More so, the fears of bankers may well be justified. According to a senior official from the National Payment Corporation of India (NCPI), banks would have to pay for any faulty transactions and money theft through cell phones. NCPI, a newly established company promoted by Indian banks, is building a robust and state-of-the-art national level retail electronic payment system infrastructure in the country. “NPCI would soon be building a central infrastructure for mobile payments which will monitor intra-banking (activities),” said AP Hota, chief executive officer, NCPI.
The other issue banks face in providing mobile banking is that they are required to tie up with individual service providers for enabling such services. Banks face difficulties in entering into such partnerships. Again, mobile service providers do not open up channels for facilitating mobile banking services by banks.
“The successful partnering of banks and mobile service providers would also need the resolution of the issue related to customer ownership,” the deputy governor of RBI had said.
Currently, there are three modes of transactions—Short Messaging Service (SMS), client applications and mobile web. Banks are offering mobile banking tie-ups with various mobile providers to offer the back-end solutions. PayMate is a service provider offering back-end solutions to 24 leading banks and has seen a nearly 100% rise in subscribers since its inception.
In India, SMS transactions are the most popular for conducting basic bank transactions. According to Ajay Adiseshann, founder and managing director, PayMate, “All basic banking transactions such as balance information, cheque book request, etc, can be accomplished via SMS or on mobile-based applications that some banks use.”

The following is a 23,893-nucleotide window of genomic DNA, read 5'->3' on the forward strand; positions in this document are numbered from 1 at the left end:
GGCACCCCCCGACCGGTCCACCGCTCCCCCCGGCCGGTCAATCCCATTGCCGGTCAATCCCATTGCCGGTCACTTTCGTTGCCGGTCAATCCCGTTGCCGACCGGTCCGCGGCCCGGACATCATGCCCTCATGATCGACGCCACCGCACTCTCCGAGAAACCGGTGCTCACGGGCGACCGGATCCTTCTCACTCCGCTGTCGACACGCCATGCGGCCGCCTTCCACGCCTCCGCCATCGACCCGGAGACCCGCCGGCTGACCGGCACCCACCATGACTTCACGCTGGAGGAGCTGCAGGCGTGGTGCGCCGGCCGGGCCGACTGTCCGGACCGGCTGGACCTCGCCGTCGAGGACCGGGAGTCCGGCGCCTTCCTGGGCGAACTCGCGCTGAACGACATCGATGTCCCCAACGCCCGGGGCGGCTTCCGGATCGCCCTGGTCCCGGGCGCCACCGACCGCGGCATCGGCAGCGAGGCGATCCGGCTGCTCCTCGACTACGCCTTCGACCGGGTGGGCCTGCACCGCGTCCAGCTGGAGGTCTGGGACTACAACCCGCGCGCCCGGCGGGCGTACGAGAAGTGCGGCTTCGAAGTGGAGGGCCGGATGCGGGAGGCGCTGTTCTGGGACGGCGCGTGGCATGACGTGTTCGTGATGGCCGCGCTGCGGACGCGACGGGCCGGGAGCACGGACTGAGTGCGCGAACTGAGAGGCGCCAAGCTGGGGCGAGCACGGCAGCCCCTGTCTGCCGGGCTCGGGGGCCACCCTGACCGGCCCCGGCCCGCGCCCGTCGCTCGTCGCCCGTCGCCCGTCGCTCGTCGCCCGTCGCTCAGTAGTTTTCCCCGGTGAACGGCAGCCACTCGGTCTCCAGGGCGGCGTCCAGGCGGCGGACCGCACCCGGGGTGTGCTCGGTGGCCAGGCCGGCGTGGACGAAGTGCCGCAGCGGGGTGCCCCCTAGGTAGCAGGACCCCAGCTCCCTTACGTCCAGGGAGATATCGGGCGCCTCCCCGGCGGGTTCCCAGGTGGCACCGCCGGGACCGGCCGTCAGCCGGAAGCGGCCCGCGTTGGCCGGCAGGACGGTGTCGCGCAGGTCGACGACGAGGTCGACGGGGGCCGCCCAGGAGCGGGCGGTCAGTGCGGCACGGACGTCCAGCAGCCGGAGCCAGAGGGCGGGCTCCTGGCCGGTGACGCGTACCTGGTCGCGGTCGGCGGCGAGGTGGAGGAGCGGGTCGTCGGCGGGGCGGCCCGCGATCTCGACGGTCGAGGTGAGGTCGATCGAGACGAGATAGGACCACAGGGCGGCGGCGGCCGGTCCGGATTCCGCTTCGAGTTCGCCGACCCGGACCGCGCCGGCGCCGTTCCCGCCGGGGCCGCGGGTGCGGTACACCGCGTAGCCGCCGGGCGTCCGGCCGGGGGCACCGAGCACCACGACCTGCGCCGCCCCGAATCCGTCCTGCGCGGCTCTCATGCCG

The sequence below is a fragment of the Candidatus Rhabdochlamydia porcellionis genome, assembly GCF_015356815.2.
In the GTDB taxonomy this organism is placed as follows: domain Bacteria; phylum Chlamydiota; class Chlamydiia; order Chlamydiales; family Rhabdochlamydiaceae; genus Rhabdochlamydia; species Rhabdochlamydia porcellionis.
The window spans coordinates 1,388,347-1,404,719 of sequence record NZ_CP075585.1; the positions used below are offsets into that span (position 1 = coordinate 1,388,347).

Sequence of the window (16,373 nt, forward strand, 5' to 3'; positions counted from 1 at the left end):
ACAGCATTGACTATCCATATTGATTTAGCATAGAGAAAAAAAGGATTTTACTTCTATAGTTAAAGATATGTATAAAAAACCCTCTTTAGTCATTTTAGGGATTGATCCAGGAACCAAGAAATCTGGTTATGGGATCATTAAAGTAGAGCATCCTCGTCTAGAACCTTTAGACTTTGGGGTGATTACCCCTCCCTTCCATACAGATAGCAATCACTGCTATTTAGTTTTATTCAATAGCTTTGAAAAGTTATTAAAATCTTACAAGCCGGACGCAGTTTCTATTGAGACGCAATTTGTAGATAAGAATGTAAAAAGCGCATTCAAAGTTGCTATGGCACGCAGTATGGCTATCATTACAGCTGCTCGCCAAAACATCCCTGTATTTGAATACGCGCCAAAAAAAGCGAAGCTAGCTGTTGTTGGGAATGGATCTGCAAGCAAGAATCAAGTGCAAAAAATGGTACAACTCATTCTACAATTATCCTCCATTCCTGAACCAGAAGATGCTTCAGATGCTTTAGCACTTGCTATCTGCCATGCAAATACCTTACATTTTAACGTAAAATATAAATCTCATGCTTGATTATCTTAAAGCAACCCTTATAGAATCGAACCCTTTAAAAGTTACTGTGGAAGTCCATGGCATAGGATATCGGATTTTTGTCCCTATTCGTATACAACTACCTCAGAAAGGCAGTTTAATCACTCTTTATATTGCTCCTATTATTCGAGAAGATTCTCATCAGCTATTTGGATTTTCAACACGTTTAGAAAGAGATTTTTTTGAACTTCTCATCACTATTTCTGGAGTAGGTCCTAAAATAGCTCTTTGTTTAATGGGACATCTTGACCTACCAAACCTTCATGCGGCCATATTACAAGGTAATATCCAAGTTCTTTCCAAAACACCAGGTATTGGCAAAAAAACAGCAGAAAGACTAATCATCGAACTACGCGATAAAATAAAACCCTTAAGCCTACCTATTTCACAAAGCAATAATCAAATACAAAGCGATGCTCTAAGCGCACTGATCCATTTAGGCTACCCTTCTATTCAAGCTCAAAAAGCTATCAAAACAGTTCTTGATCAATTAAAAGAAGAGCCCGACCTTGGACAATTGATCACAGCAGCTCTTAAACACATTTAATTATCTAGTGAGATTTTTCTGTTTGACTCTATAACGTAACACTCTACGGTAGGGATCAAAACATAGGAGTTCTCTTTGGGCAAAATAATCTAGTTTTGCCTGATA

Due to the use of a two-factor authentication process of mobile number and mPIN authentication over Interactive Voice Response (IVR), the risks involved in using mobile banking are lower than other modes of transactions. In mobile banking, there is enhanced risk control. When a consumer enrols for this facility he provides the mobile number through which the transactions have to be carried out.
According to a research report by Juniper Research, by 2014, the international mobile money transfer market will be worth in excess of $65 billion. The growth will be driven by migrant workers based in developed countries, rising global unemployment and increased immigration controls by governments. By 2010, mobile money transfers will see massive expansion in African countries, India and the rest of Asia, the report added.
The number of telephone subscribers in India increased to 543.2 million at the end of November from 525.65 million in October 2009, thereby registering a growth rate of 3.34%. With this, the overall tele-density in the country had reached 46.32, said Telecom Regulatory Authority of India (TRAI), in its latest report. When you compare this figure with the total number of bank customers across the country, there is a wide gap.
With initiatives like boosting financial inclusion, the government is trying to lower the gap. Planning commission deputy chairman Montek Singh Ahluwalia, had said that under financial inclusion, the government is trying to develop a system where people below poverty line or whose income is around Rs600 per month would be given access to financial institutions like banks. This will help them to have less dependency on money lenders, who usually lend at very high interest rates of around 60% per annum, he said.
Mobile phones, with their wider reach and depth, would definitely play a very big role in financial inclusion, provided there is a regulatory framework that can allow secure and safe transactions.